Summer Camps Empower Youth and Encourage Diversity in Tech

 

Victoria, BC: Gender equality is a hot topic in the tech sector with companies, organizations, and government getting behind the Women in Science Technology Engineering and Mathematics (STEM) movement. Engenuics, a young tech company in Victoria, is participating by pushing the scope of the dialogue. Women and other gender identities are underrepresented, but so are people from diverse backgrounds, particularly from lower income families. Engenuics has put together a series of week-long summer camps for youth aged 13 and up with unique content, a low student to teacher ratio and access to mentors who are passionate about a variety of areas in tech.

The course content has been carefully crafted to present students with a non-traditional approach to learning. Studies show that girls tend to use technology primarily for communicating with friends, while boys use it more for playing games. This trend is starting to change as a wider variety of games become more accessible and appealing to girls. In order to appeal to both interests Engenuics has consciously chosen course material that merges communication and games. The course material will be delivered using a combination of traditional teaching styles and will incorporate stories and relatable analogies to communicate abstract concepts. This presentation style is paired with shorter periods of instruction followed by small, achievable exercises to give students more opportunities to practice what they learn.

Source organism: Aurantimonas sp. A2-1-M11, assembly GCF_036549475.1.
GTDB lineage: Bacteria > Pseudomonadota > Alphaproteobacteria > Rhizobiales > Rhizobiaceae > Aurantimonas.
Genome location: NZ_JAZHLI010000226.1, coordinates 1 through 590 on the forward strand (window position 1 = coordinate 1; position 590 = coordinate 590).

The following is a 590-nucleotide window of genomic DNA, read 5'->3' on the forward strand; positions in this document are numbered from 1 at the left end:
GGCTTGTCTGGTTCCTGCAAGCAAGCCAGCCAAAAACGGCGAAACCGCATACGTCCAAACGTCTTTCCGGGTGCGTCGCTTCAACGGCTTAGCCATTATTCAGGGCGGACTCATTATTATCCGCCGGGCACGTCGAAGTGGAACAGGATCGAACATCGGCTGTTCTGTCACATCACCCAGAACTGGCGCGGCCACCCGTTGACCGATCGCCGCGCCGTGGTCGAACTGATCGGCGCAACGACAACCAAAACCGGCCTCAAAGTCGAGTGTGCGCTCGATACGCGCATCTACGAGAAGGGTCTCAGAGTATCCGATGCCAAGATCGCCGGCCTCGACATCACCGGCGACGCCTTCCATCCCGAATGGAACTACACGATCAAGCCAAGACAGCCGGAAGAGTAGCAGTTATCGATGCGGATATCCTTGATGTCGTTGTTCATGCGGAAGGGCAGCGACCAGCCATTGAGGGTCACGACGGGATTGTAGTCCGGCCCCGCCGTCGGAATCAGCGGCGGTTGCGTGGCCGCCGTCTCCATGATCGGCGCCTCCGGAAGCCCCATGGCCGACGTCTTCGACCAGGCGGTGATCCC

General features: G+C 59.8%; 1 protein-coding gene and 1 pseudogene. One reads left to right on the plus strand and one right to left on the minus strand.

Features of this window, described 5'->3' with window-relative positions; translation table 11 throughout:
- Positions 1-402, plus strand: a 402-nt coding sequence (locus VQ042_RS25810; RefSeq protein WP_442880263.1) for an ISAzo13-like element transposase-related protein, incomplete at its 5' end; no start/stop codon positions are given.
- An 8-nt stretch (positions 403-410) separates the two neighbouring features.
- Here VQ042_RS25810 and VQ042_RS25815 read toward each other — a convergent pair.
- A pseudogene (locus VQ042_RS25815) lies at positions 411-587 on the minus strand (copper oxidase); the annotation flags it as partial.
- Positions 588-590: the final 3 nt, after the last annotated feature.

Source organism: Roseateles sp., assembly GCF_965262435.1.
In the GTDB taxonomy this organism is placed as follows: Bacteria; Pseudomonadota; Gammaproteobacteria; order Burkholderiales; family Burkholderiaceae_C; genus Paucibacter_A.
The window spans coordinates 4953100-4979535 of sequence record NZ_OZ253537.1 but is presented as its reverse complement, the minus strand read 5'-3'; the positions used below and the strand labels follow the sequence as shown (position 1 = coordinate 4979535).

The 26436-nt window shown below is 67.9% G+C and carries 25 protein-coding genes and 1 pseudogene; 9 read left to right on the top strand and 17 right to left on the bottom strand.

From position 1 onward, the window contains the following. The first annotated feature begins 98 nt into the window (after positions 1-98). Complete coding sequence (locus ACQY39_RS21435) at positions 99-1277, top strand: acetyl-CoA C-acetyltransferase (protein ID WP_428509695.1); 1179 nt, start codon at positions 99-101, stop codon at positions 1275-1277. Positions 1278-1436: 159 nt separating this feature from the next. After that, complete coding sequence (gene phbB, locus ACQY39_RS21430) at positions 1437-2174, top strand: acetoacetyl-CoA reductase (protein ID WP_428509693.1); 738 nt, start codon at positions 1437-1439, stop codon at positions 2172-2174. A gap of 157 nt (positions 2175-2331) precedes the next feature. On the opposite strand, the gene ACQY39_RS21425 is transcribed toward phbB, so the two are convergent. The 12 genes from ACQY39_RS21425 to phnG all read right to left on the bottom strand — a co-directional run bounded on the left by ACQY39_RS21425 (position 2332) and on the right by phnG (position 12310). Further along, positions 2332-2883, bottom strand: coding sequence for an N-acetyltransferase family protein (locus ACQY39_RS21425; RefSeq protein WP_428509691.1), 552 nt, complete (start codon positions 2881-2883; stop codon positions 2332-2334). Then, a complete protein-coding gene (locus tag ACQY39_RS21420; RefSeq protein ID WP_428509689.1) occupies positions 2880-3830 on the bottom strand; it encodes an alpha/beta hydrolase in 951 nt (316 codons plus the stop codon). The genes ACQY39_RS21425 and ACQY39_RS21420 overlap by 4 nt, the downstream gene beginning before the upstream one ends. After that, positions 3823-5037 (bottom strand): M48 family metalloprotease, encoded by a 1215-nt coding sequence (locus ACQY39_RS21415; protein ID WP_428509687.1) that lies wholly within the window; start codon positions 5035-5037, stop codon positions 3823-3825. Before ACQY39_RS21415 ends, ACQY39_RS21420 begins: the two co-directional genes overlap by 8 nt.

Engenuics believes that the tech sector needs people from all walks of life and identities in order to bring the innovation and imagination required to identify and solve current and future problems. Since the learning curve in tech tends to be high and often requires an upfront cost in terms of equipment, the very nature of the industry can be limiting. To address the issue of accessibility, Engenuics is inviting companies to sponsor seats ($299/seat) and will match all contributions. By pushing back against these cost related barriers, Engenuics hopes to captivate more young, creative minds with the possibilities in tech.

The camps use a circuit board with buttons, lights and wireless capabilities to make an interactive tic tac toe game. Students can learn how to build the board, program it to play tic tac toe, and write an app to connect the board to a smart phone. The company hopes to ignite passion and creativity in youth by giving them hands on experience with engineering tools, such as soldering irons, design software and coding platforms. 

Media Contact:

Emily Elias
Engenuics Technologies Inc.
778-351-0153
emily.elias@engenuics.com